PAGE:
(Repeats earlier factbox with no changes)
FREETOWN, Nov 17 (Reuters) - Here are brief biographies of the two main candidates in Sierra Leone's presidential election on Saturday.
PRESIDENT ERNEST BAI KOROMA, ALL PEOPLE'S CONGRESS PARTY
Koroma, a 59-year-old former insurance executive, came to power in 2007 in a run-off vote. While there is no reliable polling data in Sierra Leone, Koroma is considered the favourite for this year's election.
Koroma is from Bombali District in northern Sierra Leone and his party's powerbase is the northern Temne and Limba tribes. As president he has scored points for infrastructure projects.
In 2010 Koroma's government also introduced free healthcare for pregnant and nursing women and children under five, a largely donor-funded initiative that sought to reduce some of the world's worst infant mortality figures. The project has undoubtedly saved lives but has faced a series of problems with corruption and misappropriation of drugs.
Koroma has repeatedly stated his intention to run Sierra Leone "like a business" and has succeeded in attracting large-scale foreign investment in both the mining and agricultural sectors. However, some of the deals have attracted criticism for failing to conform to Sierra Leone's laws, and the president faces broader criticism for his failure to fight graft.
His government forced out Abdul Tejan-Cole, the crackerjack head of the Anti-Corruption Commission, and later pushed the UN to withdraw their outspoken Freetown envoy Michael von der Schulenburg. Most recently Koroma retained as his running mate Vice President Samuel Sam Sumana, despite the VP's alleged involvement in a series of graft scandals.
Koroma is married with two children.
JULIUS MAADA BIO, SIERRA LEONE PEOPLE'S PARTY
Bio, 48, won the 'flagbearership' of the SLPP on 31 July 2011, defeating Usman Boie Kamara, a former mines ministry official. The SLPP's base is the Mende tribe of south and eastern Sierra Leone.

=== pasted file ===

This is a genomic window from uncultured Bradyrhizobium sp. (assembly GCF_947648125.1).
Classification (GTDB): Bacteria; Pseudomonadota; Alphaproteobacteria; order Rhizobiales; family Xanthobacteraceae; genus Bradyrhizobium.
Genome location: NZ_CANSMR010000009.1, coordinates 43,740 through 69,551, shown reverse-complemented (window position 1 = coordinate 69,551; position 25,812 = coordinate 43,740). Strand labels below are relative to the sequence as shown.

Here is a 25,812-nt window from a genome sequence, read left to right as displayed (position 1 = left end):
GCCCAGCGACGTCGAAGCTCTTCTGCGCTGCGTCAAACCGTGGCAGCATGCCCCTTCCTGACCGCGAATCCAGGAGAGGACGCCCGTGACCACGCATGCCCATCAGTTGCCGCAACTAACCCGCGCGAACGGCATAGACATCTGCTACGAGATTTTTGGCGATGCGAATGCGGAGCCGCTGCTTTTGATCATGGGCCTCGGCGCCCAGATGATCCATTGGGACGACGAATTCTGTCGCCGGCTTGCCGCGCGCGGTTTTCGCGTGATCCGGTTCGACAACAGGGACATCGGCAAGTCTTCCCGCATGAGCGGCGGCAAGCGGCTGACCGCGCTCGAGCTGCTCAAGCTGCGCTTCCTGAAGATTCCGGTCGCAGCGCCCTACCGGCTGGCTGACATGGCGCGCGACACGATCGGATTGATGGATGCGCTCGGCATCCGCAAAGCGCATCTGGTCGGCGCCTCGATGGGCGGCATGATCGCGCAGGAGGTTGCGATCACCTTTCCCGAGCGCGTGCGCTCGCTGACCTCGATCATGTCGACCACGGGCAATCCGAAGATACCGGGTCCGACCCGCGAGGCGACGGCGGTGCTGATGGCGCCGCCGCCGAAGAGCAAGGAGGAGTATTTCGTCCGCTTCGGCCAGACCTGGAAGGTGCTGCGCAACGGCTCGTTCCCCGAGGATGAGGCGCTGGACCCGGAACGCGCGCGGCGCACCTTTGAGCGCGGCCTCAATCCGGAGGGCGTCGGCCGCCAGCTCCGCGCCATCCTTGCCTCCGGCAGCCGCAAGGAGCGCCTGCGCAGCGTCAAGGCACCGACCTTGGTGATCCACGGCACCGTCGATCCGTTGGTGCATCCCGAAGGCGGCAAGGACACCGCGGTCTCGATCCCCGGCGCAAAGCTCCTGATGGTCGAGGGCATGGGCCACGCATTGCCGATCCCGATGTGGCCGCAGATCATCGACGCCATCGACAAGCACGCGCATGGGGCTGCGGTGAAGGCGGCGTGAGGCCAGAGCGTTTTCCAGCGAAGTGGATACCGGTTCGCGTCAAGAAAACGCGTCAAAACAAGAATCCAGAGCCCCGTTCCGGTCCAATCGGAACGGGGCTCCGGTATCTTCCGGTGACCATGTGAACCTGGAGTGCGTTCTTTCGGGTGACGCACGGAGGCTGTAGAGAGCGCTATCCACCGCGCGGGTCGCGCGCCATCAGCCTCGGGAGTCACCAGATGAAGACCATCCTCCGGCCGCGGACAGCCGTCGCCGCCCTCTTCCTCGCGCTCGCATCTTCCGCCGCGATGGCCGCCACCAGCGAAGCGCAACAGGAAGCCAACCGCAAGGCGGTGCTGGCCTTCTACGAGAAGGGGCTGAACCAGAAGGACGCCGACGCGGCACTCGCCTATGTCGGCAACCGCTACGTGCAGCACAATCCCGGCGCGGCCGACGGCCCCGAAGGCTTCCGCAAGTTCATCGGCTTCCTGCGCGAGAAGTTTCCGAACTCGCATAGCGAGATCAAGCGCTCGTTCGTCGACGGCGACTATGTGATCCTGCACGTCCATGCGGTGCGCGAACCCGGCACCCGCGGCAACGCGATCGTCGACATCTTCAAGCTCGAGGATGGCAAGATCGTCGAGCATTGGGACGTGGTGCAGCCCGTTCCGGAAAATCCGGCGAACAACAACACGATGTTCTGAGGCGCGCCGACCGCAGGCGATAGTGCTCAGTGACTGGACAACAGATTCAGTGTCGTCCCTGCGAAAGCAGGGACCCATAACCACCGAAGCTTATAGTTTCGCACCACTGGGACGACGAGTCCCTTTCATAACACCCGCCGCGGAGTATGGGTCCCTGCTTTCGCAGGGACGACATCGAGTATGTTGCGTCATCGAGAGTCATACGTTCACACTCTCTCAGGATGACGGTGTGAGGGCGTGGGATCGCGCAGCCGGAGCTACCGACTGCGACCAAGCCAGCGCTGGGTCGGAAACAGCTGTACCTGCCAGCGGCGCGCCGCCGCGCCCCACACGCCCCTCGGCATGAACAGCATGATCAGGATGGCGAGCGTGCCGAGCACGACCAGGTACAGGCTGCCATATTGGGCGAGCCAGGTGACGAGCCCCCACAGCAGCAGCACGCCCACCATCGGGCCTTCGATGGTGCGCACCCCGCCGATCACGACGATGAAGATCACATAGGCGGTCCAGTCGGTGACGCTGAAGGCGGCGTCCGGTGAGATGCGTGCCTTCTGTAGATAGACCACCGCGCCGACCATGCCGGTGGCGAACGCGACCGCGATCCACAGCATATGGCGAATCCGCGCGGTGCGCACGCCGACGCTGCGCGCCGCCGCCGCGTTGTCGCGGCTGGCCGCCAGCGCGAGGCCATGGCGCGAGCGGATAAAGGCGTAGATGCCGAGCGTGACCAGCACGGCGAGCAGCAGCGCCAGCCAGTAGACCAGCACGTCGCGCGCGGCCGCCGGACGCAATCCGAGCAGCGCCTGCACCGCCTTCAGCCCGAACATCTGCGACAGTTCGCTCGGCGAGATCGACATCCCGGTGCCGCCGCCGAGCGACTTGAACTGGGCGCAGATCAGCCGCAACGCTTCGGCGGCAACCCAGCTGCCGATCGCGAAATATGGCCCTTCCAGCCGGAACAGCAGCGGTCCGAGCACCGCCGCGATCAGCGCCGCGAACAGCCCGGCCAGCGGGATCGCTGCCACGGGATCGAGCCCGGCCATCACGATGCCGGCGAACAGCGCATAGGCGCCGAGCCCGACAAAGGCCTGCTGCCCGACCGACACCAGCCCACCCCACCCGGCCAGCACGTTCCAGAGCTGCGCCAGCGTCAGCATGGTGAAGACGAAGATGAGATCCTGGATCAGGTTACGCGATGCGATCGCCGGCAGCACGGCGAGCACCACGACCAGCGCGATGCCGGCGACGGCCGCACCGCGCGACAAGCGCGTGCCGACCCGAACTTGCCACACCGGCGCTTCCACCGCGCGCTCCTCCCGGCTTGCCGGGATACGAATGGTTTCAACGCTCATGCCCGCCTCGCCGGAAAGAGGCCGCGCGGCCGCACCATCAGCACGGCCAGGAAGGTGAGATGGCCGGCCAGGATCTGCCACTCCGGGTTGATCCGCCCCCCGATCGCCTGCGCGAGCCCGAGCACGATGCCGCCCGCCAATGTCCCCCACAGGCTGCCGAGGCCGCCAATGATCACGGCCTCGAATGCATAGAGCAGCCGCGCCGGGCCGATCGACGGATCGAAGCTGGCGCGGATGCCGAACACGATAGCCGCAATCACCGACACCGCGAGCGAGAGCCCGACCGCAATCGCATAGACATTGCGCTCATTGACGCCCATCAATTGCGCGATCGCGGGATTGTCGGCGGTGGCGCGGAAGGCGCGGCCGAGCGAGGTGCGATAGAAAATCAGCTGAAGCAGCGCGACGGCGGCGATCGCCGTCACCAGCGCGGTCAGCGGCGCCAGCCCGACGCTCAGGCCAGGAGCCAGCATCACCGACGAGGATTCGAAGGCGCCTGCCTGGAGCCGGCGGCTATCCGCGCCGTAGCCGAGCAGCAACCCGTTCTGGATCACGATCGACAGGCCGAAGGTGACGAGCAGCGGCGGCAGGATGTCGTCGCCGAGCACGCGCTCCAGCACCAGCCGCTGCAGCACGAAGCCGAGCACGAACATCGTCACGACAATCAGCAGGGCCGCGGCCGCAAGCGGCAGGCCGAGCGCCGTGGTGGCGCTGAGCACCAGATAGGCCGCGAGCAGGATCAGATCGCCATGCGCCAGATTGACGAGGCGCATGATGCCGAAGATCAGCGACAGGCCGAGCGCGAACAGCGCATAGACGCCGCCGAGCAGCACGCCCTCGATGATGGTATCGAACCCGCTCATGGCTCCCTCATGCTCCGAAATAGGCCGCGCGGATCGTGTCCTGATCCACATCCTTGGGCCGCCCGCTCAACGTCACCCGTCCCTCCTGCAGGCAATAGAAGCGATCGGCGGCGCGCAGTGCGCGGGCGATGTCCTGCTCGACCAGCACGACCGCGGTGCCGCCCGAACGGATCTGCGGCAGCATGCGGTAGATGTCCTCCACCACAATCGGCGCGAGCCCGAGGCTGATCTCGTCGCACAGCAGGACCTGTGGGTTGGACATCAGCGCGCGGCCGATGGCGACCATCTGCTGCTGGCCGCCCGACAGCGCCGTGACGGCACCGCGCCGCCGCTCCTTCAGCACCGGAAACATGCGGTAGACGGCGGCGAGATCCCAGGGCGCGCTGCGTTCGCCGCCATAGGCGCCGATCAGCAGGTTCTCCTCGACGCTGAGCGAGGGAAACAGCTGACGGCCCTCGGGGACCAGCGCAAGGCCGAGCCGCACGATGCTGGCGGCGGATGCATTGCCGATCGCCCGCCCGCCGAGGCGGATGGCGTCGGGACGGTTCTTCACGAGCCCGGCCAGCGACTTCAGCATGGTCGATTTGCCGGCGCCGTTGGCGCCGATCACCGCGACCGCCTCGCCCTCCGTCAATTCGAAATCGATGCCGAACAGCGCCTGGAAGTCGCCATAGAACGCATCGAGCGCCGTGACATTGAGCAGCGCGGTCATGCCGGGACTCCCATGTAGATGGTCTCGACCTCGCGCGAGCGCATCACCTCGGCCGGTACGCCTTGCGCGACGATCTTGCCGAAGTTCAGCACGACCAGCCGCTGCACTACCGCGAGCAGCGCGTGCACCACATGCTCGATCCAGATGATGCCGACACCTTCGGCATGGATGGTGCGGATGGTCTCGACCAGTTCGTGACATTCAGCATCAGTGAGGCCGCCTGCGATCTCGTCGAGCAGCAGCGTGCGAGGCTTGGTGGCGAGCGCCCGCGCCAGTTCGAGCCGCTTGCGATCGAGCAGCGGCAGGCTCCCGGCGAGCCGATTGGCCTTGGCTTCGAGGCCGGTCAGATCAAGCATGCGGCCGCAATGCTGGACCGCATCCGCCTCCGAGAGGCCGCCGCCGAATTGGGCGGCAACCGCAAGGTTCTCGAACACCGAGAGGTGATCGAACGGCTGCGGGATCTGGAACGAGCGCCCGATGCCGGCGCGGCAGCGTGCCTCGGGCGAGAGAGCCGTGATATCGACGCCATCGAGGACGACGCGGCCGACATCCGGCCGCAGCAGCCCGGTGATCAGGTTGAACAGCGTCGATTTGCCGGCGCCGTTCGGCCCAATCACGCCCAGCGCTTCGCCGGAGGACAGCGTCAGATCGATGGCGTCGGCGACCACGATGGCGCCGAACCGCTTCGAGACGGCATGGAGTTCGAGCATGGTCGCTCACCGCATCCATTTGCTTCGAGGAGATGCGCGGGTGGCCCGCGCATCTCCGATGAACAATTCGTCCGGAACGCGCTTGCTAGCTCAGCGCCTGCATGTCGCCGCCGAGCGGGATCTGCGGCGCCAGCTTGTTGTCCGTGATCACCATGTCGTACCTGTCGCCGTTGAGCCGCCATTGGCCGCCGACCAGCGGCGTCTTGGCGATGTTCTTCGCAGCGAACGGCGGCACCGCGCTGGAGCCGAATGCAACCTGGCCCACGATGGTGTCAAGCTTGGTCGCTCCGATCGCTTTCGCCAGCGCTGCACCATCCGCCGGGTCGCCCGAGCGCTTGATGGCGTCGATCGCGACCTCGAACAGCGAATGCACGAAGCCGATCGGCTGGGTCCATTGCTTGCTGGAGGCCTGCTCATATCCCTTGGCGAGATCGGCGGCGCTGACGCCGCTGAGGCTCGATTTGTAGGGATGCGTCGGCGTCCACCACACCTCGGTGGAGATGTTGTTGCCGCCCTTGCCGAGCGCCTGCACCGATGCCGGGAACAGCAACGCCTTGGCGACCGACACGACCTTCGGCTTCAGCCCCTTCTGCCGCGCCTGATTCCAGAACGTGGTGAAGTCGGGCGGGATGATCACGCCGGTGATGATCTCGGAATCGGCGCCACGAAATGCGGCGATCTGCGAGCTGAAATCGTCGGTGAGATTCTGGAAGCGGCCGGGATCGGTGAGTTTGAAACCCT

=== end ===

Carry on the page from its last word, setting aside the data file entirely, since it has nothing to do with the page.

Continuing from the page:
Bio's involvement in politics began on April 29 1992 when he was part of a group of junior army officers who staged a coup to oust President Joseph Saidu Momoh. The resulting junta, dubbed the 'National Provisional Ruling Council', held power for four years. On January 16 1996 Bio deposed NPRC leader Valentine Strasser in another coup.
Bio's subsequent brief stint as head of state is a contentious part of his past. Today he claims he gladly relinquished power after a few months to make way for elections and the end of military rule. His opponents claim the junta was determined to hang onto power - using force if necessary - and only substantial pressure forced his departure.
After his stint as head of state, Bio studied international affairs at American University in Washington, DC.
Bio returned to Sierra Leone in 2003 and in 2005 ran unsuccessfully for the SLPP flagbearership. As the party's current presidential candidate, Bio has said if elected he will focus on developing Sierra Leone's human capital through education. He has also promised to review all minerals deals and the mining code.
By contrast his opponents have focused on his wartime human rights record - in particular the execution of 29 people by the NPRC on a beach in Freetown in December 1992 and violence in the run up to the 1996 election. Bio says he has no blood on his hands. He is married With four children. (Reporting by Simon Akam; Editing by Richard Valdmanis and Keiron Henderson)